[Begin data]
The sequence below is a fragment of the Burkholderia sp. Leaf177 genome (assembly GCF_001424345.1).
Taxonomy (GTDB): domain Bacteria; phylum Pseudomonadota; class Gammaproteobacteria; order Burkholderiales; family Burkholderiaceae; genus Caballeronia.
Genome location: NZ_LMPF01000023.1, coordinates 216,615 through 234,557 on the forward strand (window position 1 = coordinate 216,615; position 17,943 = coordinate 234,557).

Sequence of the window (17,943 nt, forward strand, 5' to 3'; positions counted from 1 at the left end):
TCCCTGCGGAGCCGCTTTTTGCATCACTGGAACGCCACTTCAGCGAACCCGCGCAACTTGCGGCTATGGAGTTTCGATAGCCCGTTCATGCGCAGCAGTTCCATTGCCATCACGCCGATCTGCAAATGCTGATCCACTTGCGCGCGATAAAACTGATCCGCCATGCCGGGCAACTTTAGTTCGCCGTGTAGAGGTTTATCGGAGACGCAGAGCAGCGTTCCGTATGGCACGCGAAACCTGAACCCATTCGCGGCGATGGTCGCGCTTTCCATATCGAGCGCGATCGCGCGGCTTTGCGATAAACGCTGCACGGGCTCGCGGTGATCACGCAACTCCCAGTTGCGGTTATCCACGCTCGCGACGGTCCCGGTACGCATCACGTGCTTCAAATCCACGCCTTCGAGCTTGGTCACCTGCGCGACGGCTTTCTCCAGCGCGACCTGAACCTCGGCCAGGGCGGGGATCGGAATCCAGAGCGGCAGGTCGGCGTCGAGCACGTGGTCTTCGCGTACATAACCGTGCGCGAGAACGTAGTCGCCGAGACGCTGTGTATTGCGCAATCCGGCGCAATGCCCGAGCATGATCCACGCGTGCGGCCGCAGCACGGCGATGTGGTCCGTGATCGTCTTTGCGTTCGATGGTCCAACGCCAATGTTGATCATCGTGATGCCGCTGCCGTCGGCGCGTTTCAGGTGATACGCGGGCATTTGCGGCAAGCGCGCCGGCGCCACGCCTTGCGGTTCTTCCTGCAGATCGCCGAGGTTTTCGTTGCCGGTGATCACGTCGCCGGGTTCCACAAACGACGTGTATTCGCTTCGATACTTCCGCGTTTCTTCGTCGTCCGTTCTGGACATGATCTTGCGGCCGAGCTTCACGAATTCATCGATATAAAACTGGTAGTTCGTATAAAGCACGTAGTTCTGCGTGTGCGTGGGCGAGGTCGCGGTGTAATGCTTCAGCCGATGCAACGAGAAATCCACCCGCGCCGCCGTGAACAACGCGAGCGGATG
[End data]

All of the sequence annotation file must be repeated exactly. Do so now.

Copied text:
The sequence below is a fragment of the Burkholderia sp. Leaf177 genome (assembly GCF_001424345.1).
Taxonomy (GTDB): domain Bacteria; phylum Pseudomonadota; class Gammaproteobacteria; order Burkholderiales; family Burkholderiaceae; genus Caballeronia.
Genome location: NZ_LMPF01000023.1, coordinates 216,615 through 234,557 on the forward strand (window position 1 = coordinate 216,615; position 17,943 = coordinate 234,557).

Sequence of the window (17,943 nt, forward strand, 5' to 3'; positions counted from 1 at the left end):
TCCCTGCGGAGCCGCTTTTTGCATCACTGGAACGCCACTTCAGCGAACCCGCGCAACTTGCGGCTATGGAGTTTCGATAGCCCGTTCATGCGCAGCAGTTCCATTGCCATCACGCCGATCTGCAAATGCTGATCCACTTGCGCGCGATAAAACTGATCCGCCATGCCGGGCAACTTTAGTTCGCCGTGTAGAGGTTTATCGGAGACGCAGAGCAGCGTTCCGTATGGCACGCGAAACCTGAACCCATTCGCGGCGATGGTCGCGCTTTCCATATCGAGCGCGATCGCGCGGCTTTGCGATAAACGCTGCACGGGCTCGCGGTGATCACGCAACTCCCAGTTGCGGTTATCCACGCTCGCGACGGTCCCGGTACGCATCACGTGCTTCAAATCCACGCCTTCGAGCTTGGTCACCTGCGCGACGGCTTTCTCCAGCGCGACCTGAACCTCGGCCAGGGCGGGGATCGGAATCCAGAGCGGCAGGTCGGCGTCGAGCACGTGGTCTTCGCGTACATAACCGTGCGCGAGAACGTAGTCGCCGAGACGCTGTGTATTGCGCAATCCGGCGCAATGCCCGAGCATGATCCACGCGTGCGGCCGCAGCACGGCGATGTGGTCCGTGATCGTCTTTGCGTTCGATGGTCCAACGCCAATGTTGATCATCGTGATGCCGCTGCCGTCGGCGCGTTTCAGGTGATACGCGGGCATTTGCGGCAAGCGCGCCGGCGCCACGCCTTGCGGTTCTTCCTGCAGATCGCCGAGGTTTTCGTTGCCGGTGATCACGTCGCCGGGTTCCACAAACGACGTGTATTCGCTTCGATACTTCCGCGTTTCTTCGTCGTCCGTTCTGGACATGATCTTGCGGCCGAGCTTCACGAATTCATCGATATAAAACTGGTAGTTCGTATAAAGCACGTAGTTCTGCGTGTGCGTGGGCGAGGTCGCGGTGTAATGCTTCAGCCGATGCAACGAGAAATCCACCCGCGCCGCCGTGAACAACGCGAGCGGATG